Zee rises in global law firm while retaining close PLU ties
Hong Kong native Winston Zee rises in global law firm while retaining close PLU ties
Attorney Winston K.T. Zee ’76 says he has learned one truth in decades of practicing law on the international level from his office in Hong Kong. “No one and no nation is an island,” he said. “Countries and economies are complexly intertwined and we are truly all in it together.”
Now serving on the top executive committee of the global law firm Baker & McKenzie, the lawyer said “it’s the law that bridges complexities and brings order to our differences. Without it, there’d be chaos. We need it if we’re to make any progress.”
Zee has come a long way from his days on the PLU campus when, as a young, wide-eyed kid from Hong Kong, he was exposed to new ways of thinking while developing many of the values he’s used successfully in his professional life. He thrived in the smallness of the university and valued its liberal arts tradition and the close attention he received from passionate faculty.
It was a coincidence that found Zee studying in Tacoma. His parents had wished their son to have the advantages of an overseas education, but worried what may come of him “without close supervision,” he joked. As it happened, PLU physics professor K.T. Tang visited Hong Kong (Zee was a student at the high school where Tang had once studied) and made an impression on Zee and his parents.
“They thought that if I studied physics in Tacoma, Professor Tang could keep an eye on me,” Zee said.
The retired physics professor remembers him well. “He was an excellent student in my physics classes,” Tang recalled. “One day he asked me what he should do in the interim. I suggested that he should join the study tour to Africa. There he saw an elaborate funeral proceeding. This made him think about the deeper meaning of life. After he came back, he decided to study philosophy and religion.”
Drawn toward philosophy and religion, Zee fondly remembers another professor George Arbaugh. “His basic philosophy class opened my eyes to ideas I’d never considered,” Zee said.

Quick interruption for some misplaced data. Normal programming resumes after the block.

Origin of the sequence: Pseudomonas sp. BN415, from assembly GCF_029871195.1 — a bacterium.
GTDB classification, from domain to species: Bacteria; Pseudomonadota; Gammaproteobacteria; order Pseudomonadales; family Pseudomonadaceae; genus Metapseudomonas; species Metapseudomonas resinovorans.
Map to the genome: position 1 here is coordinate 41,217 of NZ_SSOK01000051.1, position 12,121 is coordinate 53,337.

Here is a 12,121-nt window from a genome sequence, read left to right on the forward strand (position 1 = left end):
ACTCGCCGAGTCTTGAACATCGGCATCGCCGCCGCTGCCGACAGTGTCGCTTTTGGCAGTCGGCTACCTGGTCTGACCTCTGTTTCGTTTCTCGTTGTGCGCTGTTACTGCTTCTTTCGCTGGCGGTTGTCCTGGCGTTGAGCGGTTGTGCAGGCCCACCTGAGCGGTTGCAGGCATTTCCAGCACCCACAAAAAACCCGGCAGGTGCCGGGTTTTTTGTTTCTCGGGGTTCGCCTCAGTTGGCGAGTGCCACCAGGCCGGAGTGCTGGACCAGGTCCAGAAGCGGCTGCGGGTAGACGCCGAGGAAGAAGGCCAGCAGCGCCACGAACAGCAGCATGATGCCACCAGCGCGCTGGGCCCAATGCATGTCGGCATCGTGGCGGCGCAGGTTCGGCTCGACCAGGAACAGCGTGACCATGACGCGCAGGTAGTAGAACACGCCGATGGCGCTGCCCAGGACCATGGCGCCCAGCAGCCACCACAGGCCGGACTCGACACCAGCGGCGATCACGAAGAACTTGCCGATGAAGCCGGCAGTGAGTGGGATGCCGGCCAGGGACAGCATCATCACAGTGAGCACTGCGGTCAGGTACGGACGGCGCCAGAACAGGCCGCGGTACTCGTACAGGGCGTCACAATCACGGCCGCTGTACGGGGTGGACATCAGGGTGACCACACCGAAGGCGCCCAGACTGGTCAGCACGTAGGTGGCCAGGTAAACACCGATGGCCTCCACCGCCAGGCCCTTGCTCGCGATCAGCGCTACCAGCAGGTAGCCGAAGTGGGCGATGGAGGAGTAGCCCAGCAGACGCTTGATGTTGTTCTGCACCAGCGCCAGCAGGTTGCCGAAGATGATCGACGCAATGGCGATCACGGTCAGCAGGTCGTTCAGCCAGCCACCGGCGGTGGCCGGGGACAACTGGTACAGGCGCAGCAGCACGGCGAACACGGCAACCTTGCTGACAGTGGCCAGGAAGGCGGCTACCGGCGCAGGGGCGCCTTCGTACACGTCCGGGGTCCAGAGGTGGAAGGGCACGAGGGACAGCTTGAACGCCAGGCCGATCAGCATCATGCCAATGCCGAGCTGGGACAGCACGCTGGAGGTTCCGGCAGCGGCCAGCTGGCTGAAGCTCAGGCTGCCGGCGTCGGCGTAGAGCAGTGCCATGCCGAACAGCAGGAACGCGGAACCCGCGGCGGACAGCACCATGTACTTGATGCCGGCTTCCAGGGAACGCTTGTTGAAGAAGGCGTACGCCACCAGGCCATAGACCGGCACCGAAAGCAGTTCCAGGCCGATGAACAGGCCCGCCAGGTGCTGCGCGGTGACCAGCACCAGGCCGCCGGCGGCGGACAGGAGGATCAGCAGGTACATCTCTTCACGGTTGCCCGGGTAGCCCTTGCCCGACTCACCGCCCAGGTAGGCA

Zee remained at PLU after his BA studies to earn an MBA. “For me, it was not just the perfect way to understand complexities of business and problem solving, it improved my English.”
At the time, Watergate and the opening up of China inspired Zee to go to law school. He was accepted at Georgetown, earning a J.D. and second master’s degree (taxation). At Baker & McKenzie, he progressed through the ranks on matters involving China and developed expertise in taxation and foreign investment issues, often handling major cases involving billions of dollars, including energy and intellectual property cases. Zee later served as co-head of the firm’s China practice. It was last year that he was elected by the partners to the executive committee and now travels to meetings throughout the firm’s 70 offices across the globe.
Zee’s life partner, Peggy Chan ’77, runs the publicly listed business she founded in Hong Kong, Excel Technology International Holdings Limited, where she is chairman and CEO. It was after the two left PLU to go to Washington, D.C. (Peggy to attend George Washington University while Zee studied at Georgetown), they decided to marry.
The couple traveled back to Tacoma in 1982 to tie the knot.
“Getting married at the University Chapel seemed perfect for us,” Zee said. “It felt right.”
David Zee, the couple’s son, is attending graduate school at the University of California at Berkeley. The Zee connection to PLU remains strong through Zee’s nephews Timothy and Jeremy Zee, now PLU undergrads.
“PLU is very important to us,” Zee said, who has hosted events in Hong Kong for PLU alums and visiting Lute faculty and officials. “We feel a part of the PLU family.”